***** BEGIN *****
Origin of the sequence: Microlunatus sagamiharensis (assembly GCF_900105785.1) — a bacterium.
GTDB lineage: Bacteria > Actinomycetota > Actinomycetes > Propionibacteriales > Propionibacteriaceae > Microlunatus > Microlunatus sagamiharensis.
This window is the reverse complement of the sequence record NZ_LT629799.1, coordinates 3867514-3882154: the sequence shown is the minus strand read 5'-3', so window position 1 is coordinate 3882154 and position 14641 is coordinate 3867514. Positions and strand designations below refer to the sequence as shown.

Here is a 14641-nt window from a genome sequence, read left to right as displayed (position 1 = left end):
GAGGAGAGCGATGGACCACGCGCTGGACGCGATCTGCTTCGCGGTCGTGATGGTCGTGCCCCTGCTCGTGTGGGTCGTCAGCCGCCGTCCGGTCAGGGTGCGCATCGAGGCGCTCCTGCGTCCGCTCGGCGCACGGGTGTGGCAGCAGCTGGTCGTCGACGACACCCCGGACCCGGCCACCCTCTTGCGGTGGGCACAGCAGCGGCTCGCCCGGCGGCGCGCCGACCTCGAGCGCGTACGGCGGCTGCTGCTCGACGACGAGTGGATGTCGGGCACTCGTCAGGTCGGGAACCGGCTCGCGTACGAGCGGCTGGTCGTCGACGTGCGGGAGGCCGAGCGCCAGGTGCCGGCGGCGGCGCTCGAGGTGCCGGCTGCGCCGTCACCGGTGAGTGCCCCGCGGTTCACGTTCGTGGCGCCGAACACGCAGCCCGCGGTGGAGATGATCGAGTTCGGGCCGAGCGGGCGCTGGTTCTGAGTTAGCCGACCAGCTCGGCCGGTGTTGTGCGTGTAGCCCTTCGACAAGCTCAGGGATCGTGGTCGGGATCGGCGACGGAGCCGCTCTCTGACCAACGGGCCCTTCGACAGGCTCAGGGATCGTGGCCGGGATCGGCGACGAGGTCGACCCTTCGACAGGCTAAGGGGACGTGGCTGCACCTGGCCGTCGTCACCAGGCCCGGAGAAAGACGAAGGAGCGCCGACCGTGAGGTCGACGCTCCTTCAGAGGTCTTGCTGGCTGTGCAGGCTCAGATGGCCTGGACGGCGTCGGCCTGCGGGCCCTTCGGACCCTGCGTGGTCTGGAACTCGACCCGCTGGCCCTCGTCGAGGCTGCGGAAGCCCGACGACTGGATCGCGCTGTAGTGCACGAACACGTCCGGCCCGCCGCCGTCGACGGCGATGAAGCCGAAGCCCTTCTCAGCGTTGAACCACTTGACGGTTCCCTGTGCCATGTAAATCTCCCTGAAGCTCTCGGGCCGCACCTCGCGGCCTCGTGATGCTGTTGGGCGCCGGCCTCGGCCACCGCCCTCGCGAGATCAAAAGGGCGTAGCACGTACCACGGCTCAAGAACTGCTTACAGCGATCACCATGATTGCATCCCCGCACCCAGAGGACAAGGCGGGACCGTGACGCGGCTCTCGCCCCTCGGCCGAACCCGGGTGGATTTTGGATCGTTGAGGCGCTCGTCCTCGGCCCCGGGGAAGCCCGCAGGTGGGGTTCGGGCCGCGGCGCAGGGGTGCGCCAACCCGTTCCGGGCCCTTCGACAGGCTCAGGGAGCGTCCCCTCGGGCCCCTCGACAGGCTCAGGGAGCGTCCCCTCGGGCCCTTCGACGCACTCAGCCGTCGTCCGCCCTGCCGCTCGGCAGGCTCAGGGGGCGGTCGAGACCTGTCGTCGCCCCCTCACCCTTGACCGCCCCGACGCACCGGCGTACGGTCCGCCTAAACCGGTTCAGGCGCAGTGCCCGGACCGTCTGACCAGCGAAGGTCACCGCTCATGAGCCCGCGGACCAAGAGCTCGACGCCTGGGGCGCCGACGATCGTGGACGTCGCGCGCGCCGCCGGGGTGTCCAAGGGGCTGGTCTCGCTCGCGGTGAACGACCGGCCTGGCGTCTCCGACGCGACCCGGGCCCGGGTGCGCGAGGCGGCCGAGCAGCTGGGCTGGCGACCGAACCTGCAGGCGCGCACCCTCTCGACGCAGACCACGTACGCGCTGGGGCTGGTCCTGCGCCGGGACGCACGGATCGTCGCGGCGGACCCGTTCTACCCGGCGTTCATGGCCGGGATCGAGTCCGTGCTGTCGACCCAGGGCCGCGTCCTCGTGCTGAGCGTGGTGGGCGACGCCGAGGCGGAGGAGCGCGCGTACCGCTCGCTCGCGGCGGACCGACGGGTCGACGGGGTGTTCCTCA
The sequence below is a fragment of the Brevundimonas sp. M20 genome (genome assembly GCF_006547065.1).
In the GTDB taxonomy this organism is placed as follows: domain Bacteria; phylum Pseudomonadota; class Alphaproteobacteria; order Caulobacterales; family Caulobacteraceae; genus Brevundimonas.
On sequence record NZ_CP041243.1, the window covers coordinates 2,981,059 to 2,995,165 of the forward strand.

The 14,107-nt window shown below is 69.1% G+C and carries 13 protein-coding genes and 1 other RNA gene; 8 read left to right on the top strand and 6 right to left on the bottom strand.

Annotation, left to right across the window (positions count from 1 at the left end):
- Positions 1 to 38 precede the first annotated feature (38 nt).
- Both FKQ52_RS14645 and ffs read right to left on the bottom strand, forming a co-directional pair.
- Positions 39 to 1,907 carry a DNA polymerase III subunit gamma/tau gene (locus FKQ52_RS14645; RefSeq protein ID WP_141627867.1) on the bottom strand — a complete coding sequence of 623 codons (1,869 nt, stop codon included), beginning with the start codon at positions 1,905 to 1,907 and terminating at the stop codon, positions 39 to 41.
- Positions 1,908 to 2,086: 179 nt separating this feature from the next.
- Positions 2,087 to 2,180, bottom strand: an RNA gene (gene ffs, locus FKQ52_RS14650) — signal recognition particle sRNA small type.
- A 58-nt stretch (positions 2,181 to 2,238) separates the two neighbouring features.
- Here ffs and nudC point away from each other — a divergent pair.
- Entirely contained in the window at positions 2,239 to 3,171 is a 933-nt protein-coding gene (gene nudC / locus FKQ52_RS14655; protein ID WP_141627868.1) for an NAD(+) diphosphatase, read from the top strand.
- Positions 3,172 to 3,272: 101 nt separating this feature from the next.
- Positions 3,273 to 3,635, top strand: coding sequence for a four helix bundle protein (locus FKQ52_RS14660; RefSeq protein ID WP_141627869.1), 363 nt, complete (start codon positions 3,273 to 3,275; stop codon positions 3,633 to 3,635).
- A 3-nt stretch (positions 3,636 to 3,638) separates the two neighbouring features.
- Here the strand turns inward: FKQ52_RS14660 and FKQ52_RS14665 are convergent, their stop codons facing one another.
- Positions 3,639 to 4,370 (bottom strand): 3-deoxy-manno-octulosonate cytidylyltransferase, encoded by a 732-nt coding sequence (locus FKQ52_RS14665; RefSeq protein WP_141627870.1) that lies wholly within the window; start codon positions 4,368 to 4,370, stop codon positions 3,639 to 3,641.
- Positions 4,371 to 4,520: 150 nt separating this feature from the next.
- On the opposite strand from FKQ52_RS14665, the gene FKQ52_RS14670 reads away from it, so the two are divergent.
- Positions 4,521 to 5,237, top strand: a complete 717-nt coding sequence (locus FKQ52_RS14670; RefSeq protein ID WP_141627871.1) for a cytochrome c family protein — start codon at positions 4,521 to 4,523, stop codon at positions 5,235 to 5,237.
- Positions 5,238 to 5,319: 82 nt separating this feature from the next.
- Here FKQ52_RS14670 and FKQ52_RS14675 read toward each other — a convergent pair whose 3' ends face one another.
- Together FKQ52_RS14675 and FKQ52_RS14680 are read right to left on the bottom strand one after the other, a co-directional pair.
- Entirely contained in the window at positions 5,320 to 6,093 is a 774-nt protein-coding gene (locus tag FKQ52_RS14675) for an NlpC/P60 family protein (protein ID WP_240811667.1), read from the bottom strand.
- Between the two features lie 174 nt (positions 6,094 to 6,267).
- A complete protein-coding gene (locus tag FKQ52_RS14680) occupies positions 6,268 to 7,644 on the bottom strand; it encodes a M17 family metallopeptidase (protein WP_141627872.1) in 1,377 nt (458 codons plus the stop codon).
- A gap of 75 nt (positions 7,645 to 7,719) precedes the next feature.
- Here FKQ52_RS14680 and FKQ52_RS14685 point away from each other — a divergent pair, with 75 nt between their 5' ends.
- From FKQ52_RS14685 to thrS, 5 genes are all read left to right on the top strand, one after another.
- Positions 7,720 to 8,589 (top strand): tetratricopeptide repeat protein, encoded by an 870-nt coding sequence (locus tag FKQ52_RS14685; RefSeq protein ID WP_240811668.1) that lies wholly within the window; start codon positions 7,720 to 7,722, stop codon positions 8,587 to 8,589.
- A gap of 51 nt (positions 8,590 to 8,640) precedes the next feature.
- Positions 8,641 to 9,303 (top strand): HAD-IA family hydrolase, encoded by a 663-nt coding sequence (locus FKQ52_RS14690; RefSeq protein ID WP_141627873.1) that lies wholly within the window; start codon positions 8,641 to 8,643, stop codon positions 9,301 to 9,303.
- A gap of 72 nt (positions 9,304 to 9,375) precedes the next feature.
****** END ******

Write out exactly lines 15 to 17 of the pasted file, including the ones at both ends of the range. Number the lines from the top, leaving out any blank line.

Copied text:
- Positions 2,087 to 2,180, bottom strand: an RNA gene (gene ffs, locus FKQ52_RS14650) — signal recognition particle sRNA small type.
- A 58-nt stretch (positions 2,181 to 2,238) separates the two neighbouring features.
- Here ffs and nudC point away from each other — a divergent pair.